Darwin didn’t see this much evolution on the Galapagos.
Sean Hannity is evolving. Dean Heller is evolving. Even Harry Reid is evolving.
Hannity, whose FOX scripts often seem written by the Republican National Committee, now says he sees the need for a path to citizenship for illegal immigrants. Heller, who sneered about Obamacare and the president’s economic plan, now marvels at how Barack Obama connects with the middle class. And Reid, who all but said a President Romney’s agenda would be dead on arrival in his house, now is hopeful both sides can work together.
You don’t need an anthropology degree to pinpoint the origin of this moderation by the political species exemplified by that trio but encompassing many phyla below. This isn’t the slow development of opposable thumbs; you could see this evolution happening in real time.
The watershed moment came the morning of Nov. 7, when Republicans and Democrats awoke to a brave new political world, one in which demography threatened the GOP’s viability and a House unchanged prevented Democratic hegemony.
Republicans were warbling Mermanesque tunes: “There’s no people like Hispanic people like no people I know. Everything about them is appealing, especially if we can get their votes.”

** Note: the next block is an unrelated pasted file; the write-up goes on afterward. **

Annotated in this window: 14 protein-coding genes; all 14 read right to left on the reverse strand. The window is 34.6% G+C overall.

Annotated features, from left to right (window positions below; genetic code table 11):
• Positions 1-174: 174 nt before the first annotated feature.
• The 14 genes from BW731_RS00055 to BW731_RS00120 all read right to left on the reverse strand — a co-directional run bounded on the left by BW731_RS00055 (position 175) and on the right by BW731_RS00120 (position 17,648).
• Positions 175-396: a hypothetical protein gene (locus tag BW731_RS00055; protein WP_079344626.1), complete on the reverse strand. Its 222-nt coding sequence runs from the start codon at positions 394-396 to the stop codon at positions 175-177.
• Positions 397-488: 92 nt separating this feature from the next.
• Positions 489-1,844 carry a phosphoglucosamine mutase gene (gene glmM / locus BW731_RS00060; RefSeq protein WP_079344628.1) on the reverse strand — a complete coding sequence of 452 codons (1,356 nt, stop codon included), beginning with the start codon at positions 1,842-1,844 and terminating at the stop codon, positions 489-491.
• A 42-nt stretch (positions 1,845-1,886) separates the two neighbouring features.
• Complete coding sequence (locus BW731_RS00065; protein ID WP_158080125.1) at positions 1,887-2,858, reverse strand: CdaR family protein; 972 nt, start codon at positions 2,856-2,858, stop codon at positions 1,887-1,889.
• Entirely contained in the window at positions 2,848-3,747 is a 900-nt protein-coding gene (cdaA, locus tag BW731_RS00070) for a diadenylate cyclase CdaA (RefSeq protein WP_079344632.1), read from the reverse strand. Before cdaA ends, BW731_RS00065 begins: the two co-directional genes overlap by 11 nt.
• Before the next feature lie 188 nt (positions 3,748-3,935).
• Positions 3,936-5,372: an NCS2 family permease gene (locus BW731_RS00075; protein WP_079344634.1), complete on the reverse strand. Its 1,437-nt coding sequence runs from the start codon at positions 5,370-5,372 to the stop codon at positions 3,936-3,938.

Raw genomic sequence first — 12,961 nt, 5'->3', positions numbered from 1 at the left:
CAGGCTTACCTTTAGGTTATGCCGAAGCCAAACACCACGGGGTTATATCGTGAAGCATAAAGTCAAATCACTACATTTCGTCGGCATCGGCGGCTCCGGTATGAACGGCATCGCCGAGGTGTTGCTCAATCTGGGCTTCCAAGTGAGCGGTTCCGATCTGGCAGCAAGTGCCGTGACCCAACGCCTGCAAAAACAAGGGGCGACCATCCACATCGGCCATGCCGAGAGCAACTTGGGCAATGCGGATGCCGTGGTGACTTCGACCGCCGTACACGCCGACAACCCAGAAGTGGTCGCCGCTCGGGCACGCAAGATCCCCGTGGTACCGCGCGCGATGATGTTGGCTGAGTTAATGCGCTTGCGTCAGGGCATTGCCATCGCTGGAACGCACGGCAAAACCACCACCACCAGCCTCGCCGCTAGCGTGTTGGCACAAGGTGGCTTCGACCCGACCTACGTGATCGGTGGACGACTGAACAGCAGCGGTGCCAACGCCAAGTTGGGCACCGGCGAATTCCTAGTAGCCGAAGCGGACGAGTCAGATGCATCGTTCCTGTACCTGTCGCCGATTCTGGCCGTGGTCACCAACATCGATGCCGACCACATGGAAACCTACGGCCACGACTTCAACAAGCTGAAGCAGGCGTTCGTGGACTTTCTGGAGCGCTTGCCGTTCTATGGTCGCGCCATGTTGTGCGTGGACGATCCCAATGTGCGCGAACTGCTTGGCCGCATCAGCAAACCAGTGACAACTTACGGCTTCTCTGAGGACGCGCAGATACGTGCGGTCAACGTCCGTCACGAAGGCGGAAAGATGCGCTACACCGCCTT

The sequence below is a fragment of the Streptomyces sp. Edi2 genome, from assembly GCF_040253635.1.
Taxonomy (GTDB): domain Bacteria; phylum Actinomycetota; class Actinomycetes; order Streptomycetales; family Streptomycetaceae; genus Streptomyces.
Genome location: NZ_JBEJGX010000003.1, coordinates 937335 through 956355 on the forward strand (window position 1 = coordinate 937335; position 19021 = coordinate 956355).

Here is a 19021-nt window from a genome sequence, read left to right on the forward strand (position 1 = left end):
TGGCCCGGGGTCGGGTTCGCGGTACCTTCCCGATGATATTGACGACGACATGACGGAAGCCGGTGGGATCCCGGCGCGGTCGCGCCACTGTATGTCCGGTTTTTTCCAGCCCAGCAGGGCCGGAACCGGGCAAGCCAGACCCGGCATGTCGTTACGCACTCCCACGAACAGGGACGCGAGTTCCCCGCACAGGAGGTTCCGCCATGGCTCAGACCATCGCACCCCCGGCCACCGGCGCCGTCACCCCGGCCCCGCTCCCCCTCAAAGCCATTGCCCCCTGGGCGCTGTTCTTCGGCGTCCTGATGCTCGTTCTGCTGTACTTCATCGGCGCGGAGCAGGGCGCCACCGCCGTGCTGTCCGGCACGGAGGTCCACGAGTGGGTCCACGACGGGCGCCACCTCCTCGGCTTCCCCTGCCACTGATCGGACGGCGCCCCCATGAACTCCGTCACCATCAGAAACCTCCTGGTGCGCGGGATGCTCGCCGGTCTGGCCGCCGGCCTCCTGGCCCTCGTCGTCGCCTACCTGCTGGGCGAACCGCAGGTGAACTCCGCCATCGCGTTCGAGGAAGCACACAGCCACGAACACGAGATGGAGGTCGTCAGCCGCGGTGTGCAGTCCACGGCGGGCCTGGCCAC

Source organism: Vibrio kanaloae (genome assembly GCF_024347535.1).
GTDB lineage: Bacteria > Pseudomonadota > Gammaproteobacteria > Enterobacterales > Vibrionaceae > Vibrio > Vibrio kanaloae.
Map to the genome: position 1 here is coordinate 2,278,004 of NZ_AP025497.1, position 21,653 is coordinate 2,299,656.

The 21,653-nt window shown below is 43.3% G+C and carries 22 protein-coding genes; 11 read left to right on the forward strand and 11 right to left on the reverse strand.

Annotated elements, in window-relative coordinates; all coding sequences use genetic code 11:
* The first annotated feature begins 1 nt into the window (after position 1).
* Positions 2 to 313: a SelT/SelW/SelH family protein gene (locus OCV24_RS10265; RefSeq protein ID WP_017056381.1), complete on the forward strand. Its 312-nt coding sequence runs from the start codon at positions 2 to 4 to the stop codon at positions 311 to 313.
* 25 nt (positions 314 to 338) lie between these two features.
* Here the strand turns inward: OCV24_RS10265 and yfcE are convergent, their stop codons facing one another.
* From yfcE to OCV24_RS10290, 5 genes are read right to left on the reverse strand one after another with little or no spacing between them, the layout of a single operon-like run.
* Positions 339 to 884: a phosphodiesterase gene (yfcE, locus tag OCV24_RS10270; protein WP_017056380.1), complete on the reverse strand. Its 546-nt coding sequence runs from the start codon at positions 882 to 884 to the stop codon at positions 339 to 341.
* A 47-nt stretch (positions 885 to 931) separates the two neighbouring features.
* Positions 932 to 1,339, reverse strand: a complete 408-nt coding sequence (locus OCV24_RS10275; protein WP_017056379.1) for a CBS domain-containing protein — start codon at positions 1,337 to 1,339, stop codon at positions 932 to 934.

Can you hum a few bars? Hannity sure can, as will many other GOP leaders, including Sen. Lindsey Graham, promising a comprehensive immigration reform package.
Meanwhile, Harry “No Budgets” Reid, who spent most of the election cycle bludgeoning Mitt Romney on his phantom tax returns and pummeling Republicans for blocking legislation, suddenly is talking about working with both sides. No one does this kind of metamorphosis better than Prince Harry, who can play the role of attack partisan or bipartisan dealmaker with equal aplomb, hardly missing a beat.
Mr. Hyde, it seems, was left behind on the campaign trail by Reid, now presenting his best Dr. Jekyll as he has to deal with the same speaker named Boehner. Reid's rhetoric was echoed by President Obama today, who crowed about his victory in muted tones but talked about reaching out to Republicans, even tossing in a few kind words for Romney.
And so, the week after the election, the clouds of despair over Washington have cleared. It is a new day. Let the sun shine in.
Of course, this kind of obvious calculation, resisted by some thinkers in both parties, only cements the cynicism that courses through the electorate. Few take these post-election conversions seriously, knowing these actors will soon revert to type.
And, sure enough, by the end of today, Graham was joining John McCain in all but accusing the president of high crimes and misdemeanors on Libya. And Reid was issuing a news release accusing the Republicans of appeasing special interests over national security by blocking cyber security legislation.
Darwin might have been puzzled by this blazing evolution and equally fast devolution. But veteran political anthropologists have a name for it: Natural deception.